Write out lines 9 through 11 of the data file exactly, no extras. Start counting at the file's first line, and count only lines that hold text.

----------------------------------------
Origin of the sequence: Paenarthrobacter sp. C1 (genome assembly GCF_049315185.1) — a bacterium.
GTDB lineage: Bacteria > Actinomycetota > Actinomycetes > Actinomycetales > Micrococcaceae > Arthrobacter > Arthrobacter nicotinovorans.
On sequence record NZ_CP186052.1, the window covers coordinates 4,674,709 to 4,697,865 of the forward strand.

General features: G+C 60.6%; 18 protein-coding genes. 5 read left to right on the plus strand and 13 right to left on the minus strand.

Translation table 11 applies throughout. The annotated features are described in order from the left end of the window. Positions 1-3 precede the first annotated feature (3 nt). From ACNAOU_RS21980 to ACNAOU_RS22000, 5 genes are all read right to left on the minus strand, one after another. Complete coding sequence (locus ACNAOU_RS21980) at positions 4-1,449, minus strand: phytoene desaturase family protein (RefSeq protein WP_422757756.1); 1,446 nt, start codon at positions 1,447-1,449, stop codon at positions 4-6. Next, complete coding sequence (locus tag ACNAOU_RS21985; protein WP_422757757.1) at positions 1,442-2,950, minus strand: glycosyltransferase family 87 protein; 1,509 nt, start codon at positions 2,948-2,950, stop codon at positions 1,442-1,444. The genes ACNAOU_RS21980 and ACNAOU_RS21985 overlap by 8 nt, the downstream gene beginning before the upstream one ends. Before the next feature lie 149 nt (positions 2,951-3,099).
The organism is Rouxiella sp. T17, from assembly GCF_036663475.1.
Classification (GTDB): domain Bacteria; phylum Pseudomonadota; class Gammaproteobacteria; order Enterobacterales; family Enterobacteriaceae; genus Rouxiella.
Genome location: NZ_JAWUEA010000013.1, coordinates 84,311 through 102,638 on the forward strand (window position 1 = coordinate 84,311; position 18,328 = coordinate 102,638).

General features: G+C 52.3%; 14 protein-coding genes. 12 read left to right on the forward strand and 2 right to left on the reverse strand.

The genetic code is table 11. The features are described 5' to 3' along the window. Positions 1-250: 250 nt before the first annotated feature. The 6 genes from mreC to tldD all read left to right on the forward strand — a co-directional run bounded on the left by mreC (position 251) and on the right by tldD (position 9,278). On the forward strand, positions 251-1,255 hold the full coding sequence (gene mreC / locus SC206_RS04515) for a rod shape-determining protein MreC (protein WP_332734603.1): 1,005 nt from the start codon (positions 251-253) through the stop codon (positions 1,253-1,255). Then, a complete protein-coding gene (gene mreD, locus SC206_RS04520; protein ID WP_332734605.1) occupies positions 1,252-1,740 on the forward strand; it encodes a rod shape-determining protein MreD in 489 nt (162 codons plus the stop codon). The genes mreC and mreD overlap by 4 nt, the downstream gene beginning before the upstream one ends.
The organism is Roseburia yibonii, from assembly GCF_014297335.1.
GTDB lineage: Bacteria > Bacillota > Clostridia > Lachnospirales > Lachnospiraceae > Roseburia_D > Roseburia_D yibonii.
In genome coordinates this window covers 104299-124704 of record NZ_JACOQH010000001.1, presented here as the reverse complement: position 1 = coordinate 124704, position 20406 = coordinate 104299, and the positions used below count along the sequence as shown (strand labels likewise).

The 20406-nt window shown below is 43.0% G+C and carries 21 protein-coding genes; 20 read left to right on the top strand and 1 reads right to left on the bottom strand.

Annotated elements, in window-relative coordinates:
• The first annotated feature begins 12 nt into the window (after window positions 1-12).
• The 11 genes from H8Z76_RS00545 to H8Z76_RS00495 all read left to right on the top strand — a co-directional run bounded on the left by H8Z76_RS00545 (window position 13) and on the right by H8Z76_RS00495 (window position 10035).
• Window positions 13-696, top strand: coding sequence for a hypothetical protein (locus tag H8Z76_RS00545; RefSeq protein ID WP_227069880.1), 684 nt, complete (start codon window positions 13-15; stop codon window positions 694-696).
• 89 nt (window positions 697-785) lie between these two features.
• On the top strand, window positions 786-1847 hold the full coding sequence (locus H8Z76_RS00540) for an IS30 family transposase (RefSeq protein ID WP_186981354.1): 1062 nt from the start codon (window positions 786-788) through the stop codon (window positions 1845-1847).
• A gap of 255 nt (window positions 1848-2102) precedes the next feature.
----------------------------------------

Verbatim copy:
General features: G+C 52.3%; 14 protein-coding genes. 12 read left to right on the forward strand and 2 right to left on the reverse strand.

The genetic code is table 11. The features are described 5' to 3' along the window. Positions 1-250: 250 nt before the first annotated feature. The 6 genes from mreC to tldD all read left to right on the forward strand — a co-directional run bounded on the left by mreC (position 251) and on the right by tldD (position 9,278). On the forward strand, positions 251-1,255 hold the full coding sequence (gene mreC / locus SC206_RS04515) for a rod shape-determining protein MreC (protein WP_332734603.1): 1,005 nt from the start codon (positions 251-253) through the stop codon (positions 1,253-1,255). Then, a complete protein-coding gene (gene mreD, locus SC206_RS04520; protein ID WP_332734605.1) occupies positions 1,252-1,740 on the forward strand; it encodes a rod shape-determining protein MreD in 489 nt (162 codons plus the stop codon). The genes mreC and mreD overlap by 4 nt, the downstream gene beginning before the upstream one ends.
The organism is Roseburia yibonii, from assembly GCF_014297335.1.